Further evidence from military witnesses has been heard in the inquest into the death of a man in Londonderry in 1973 after he was struck by a rubber bullet.
Thomas Friel, 21, died several days after he sustained head injuries in the early hours of May 18 as he walked home from a night out.
Earlier this week a fresh inquest into his death heard former soldiers tell how orders were given to fire baton rounds after they came under attack by youths in the Creggan area.
On the night of May 17-May 18, a group of soldiers from 3 Royal Anglian based at Creggan Camp, also known as Piggery Ridge, had been patrolling the area, giving cover to colleagues mending a fence at a sangar.
On Tuesday, a former soldier, who has been granted anonymity and is referred to in court as TFM10, recalled coming under attack in the area to the inquest sitting in Banbridge Court in Co Down.
He had been a corporal with 3 Royal Anglian in 1973.
In his statement from 1973 which was read to the inquest, TFM10 recalled coming under attack with rocks and stones around an hour into the patrol, and falling back to waste ground.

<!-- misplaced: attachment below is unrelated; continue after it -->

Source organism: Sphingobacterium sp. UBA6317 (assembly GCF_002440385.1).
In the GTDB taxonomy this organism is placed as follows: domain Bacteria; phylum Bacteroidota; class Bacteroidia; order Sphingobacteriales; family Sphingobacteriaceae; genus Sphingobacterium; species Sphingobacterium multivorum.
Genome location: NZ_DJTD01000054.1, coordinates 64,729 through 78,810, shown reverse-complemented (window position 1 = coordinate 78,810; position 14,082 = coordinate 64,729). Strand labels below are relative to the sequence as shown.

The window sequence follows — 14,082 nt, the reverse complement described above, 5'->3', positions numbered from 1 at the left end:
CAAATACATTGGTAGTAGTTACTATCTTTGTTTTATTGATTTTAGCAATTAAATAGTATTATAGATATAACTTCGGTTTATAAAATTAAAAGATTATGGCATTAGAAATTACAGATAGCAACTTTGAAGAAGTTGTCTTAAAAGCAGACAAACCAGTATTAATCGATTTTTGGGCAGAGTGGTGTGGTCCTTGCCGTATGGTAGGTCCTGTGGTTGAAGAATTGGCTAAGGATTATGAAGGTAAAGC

“While on the waste ground I could hear baton rounds being fired but I myself did not fire any baton rounds and no one from my section any baton rounds,” he said in his 1973 statement.
“I did not see any injured persons while on patrol that night and I do not recall how I heard that someone had been hit with a baton round but I did hear about it at the base, I also believe that I did hear at some stage that the person had died but I cannot remember when or from whom.”
Michael Chambers, counsel for the coroner, questioned TFM10 around the use of baton rounds.
TFM10 said he had never used a baton gun while serving in Northern Ireland, adding that he had two soldiers trained in their use in his unit.
Asked had he ever seen baton rounds being fired directly at people as opposed to one metre in front of them, TFM10 said: “no”.
He said his baton gunners would not have fired without him telling them to.
A number of statements from other former soldiers were also read to the inquest.
TFM13, a private with 3 Royal Anglian, said in his statement that he does not recall anything from the night of May 17-18 because he had been injured 15 minutes into the patrol.
He said he had been “heavily concussed” and was returned to base.
A fresh inquest was ordered by Northern Ireland’s attorney general in 2014 after evidence emerged indicating that the Ministry of Defence knew of the lethal capacity of the projectiles
The inquest is set to continue on Wednesday.